Listen and Learn
A couple of years ago I was privileged to be back in the classroom for a National Endowment for the Humanities institute focusing on translation. This was no lightweight conference for listeners, but an institute where we were all expected to contribute mightily to the academic discourse.
Our leaders did two things that made certain we would all participate—and at a high level.
- First, each of us was responsible for leading the discussion on one of the many articles and chapters assigned to us during the three weeks. Sound like a graduate seminar?
- The other strategy our professors had in place was to assign each of us to recap the previous class. This is the one that caught my attention. When it was my turn, I would have to pay close attention for about five hours, not miss anything, and both report on and synthesize the key points and gist of our discussion the following day. All this on top of already heavy reading homework.
Applications I envision:
- In the undergraduate classroom, this could work as part of a unit in a 100 or 200-level course—where it would allow the professor to coach the students in note-taking as well as ways to track discussions and identify key points.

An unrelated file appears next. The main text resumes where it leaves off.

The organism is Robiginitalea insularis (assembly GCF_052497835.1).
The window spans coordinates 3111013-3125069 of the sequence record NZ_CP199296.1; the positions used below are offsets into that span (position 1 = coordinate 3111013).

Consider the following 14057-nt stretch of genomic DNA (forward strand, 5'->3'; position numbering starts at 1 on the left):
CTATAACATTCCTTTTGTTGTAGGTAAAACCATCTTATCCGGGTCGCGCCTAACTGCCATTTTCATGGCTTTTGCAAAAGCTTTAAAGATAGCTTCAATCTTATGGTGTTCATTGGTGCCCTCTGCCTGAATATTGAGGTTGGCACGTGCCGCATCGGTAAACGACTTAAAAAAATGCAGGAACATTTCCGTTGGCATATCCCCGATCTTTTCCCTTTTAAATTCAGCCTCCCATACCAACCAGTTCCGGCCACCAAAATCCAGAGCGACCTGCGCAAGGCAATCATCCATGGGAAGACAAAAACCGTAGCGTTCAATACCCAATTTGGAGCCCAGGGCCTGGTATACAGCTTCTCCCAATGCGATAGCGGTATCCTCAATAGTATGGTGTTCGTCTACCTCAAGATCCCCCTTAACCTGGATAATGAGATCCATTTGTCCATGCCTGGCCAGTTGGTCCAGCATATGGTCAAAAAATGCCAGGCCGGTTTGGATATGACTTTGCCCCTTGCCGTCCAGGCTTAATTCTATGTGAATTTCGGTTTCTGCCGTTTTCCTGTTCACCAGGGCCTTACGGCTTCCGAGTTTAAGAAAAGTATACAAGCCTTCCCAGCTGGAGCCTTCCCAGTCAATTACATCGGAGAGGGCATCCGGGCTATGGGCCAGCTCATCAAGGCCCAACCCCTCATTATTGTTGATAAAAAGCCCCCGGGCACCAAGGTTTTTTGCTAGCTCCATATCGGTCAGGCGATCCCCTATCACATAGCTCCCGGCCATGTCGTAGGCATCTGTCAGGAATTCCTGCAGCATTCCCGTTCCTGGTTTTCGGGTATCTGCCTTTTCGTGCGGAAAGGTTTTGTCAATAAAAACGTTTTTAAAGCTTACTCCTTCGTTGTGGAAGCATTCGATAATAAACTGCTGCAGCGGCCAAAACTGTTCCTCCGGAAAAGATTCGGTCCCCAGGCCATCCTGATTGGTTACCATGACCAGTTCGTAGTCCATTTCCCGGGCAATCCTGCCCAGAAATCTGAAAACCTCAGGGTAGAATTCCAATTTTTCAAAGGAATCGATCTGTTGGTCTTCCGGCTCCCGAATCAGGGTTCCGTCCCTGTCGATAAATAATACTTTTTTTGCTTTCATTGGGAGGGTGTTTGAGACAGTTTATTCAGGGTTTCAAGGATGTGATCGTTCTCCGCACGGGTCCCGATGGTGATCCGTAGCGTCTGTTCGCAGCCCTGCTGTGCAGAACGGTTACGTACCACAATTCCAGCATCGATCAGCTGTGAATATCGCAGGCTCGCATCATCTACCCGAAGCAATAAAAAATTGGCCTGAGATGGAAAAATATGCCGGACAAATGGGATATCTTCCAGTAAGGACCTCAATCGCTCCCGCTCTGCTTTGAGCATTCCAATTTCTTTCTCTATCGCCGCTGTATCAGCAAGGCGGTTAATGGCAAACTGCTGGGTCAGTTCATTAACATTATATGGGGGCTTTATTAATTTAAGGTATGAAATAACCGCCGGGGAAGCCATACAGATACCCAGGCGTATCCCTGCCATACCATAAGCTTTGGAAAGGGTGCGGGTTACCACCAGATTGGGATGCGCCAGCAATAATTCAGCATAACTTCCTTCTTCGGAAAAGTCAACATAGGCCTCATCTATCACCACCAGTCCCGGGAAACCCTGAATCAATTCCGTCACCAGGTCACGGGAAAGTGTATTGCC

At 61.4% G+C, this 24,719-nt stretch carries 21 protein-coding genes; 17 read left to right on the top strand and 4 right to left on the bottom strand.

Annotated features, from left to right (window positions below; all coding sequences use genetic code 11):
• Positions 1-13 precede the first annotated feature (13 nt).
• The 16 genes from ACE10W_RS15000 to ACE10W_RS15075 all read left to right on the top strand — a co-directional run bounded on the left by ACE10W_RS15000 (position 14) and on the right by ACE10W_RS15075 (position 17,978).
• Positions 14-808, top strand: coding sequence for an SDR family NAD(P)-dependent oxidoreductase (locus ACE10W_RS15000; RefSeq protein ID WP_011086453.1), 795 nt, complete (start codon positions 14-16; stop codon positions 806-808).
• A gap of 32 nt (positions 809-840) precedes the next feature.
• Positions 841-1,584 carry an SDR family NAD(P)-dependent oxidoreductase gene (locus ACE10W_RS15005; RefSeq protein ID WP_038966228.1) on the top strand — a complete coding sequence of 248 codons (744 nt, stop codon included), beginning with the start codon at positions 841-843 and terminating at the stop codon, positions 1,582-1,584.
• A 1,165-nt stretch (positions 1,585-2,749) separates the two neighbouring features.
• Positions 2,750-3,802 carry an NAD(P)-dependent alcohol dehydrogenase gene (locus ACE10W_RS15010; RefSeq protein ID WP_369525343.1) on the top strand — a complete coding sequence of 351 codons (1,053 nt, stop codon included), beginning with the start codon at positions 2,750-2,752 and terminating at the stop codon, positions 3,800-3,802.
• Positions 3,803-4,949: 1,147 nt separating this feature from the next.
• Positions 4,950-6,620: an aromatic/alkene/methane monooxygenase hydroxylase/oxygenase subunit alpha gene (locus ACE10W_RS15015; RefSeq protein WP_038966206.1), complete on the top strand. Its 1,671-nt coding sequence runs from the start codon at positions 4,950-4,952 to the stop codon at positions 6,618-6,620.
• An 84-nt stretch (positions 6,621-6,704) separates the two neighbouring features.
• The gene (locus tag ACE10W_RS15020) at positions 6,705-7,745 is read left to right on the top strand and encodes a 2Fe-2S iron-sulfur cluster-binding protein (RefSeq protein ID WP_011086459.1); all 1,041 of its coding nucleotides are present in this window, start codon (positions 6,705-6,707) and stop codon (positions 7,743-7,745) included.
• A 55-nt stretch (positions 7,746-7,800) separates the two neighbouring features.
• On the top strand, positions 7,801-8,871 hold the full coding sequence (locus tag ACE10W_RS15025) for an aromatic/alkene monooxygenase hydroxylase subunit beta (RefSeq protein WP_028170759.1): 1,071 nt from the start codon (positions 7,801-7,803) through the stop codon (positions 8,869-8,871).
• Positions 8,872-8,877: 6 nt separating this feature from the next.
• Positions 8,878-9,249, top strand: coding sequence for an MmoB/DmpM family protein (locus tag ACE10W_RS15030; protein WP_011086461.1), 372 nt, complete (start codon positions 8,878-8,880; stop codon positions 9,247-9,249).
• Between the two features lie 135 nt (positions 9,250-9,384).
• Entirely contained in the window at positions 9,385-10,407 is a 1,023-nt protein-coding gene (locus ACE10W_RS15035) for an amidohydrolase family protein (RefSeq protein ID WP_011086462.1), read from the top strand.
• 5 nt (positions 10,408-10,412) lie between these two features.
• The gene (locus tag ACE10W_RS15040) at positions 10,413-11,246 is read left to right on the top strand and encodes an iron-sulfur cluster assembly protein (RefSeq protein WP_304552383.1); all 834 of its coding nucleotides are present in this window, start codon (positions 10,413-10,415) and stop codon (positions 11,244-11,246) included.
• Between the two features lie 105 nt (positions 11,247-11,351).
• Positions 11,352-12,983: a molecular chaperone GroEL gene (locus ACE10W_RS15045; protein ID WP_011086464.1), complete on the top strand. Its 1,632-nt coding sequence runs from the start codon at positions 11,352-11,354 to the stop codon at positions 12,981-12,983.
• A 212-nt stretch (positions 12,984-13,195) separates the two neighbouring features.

- Or it could work for the entirety of a 300- or 400-level class, to get students ready for grad school or workplace team meetings.
While the student taking the notes might get more out of the activity on a given day than everyone else, each will have a turn and see the power of both paying close attention and serving their community of learners as a keen listener.
Implications I imagine:
- This is perhaps one of those activities that would actually be a relief to students who don’t participate much in class because they haven’t quite figured out and formulated their thoughts. (Like me.) Here they can discern main points and connections and share them from the comfort of an already-written page of notes after a day or two of reflecting.
- On the other hand, recapping and sharing in this way could be a bit of a competition in some courses. I found that some of our cohort were trying to one-up previous recappers. It raised the expectations and the intellectual level of the group. This might be valuable for those students who have not yet experienced academic competition—something often associated with graduate school.
While I found this activity both intimidating and inspiring—and a big part of developing our NEH learning community—I have yet to fit it into one of my courses. Maybe it fits right into one of your courses now. Let me know how it works!
Ellen Sprague is an assistant professor of writing at Principia College. She likes to write personal essays and translate writing from French to English when she has the time.